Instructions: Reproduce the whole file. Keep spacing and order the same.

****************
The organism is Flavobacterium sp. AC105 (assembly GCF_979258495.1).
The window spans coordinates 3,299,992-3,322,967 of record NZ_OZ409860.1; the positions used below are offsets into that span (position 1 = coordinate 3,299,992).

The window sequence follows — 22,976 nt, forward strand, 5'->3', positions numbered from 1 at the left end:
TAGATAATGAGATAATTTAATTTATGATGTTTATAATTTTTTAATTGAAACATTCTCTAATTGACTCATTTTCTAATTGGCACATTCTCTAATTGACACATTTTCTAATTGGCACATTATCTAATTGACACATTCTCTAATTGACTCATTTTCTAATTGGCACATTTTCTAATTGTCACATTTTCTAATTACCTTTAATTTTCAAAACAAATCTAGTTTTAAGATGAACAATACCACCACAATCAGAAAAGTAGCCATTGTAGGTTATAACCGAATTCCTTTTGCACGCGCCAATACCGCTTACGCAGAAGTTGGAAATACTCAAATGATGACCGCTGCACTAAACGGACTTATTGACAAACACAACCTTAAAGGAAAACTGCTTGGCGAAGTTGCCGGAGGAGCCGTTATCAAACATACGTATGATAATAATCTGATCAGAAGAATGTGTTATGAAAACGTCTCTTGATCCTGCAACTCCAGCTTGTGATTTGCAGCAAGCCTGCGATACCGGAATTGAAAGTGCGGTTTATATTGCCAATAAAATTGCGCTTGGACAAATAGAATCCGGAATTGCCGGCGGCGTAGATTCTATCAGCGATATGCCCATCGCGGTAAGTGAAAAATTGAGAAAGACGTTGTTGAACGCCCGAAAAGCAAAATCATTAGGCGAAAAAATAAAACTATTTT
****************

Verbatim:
The organism is Flavobacterium sp. AC105 (assembly GCF_979258495.1).
The window spans coordinates 3,299,992-3,322,967 of record NZ_OZ409860.1; the positions used below are offsets into that span (position 1 = coordinate 3,299,992).

The window sequence follows — 22,976 nt, forward strand, 5'->3', positions numbered from 1 at the left end:
TAGATAATGAGATAATTTAATTTATGATGTTTATAATTTTTTAATTGAAACATTCTCTAATTGACTCATTTTCTAATTGGCACATTCTCTAATTGACACATTTTCTAATTGGCACATTATCTAATTGACACATTCTCTAATTGACTCATTTTCTAATTGGCACATTTTCTAATTGTCACATTTTCTAATTACCTTTAATTTTCAAAACAAATCTAGTTTTAAGATGAACAATACCACCACAATCAGAAAAGTAGCCATTGTAGGTTATAACCGAATTCCTTTTGCACGCGCCAATACCGCTTACGCAGAAGTTGGAAATACTCAAATGATGACCGCTGCACTAAACGGACTTATTGACAAACACAACCTTAAAGGAAAACTGCTTGGCGAAGTTGCCGGAGGAGCCGTTATCAAACATACGTATGATAATAATCTGATCAGAAGAATGTGTTATGAAAACGTCTCTTGATCCTGCAACTCCAGCTTGTGATTTGCAGCAAGCCTGCGATACCGGAATTGAAAGTGCGGTTTATATTGCCAATAAAATTGCGCTTGGACAAATAGAATCCGGAATTGCCGGCGGCGTAGATTCTATCAGCGATATGCCCATCGCGGTAAGTGAAAAATTGAGAAAGACGTTGTTGAACGCCCGAAAAGCAAAATCATTAGGCGAAAAAATAAAACTATTTT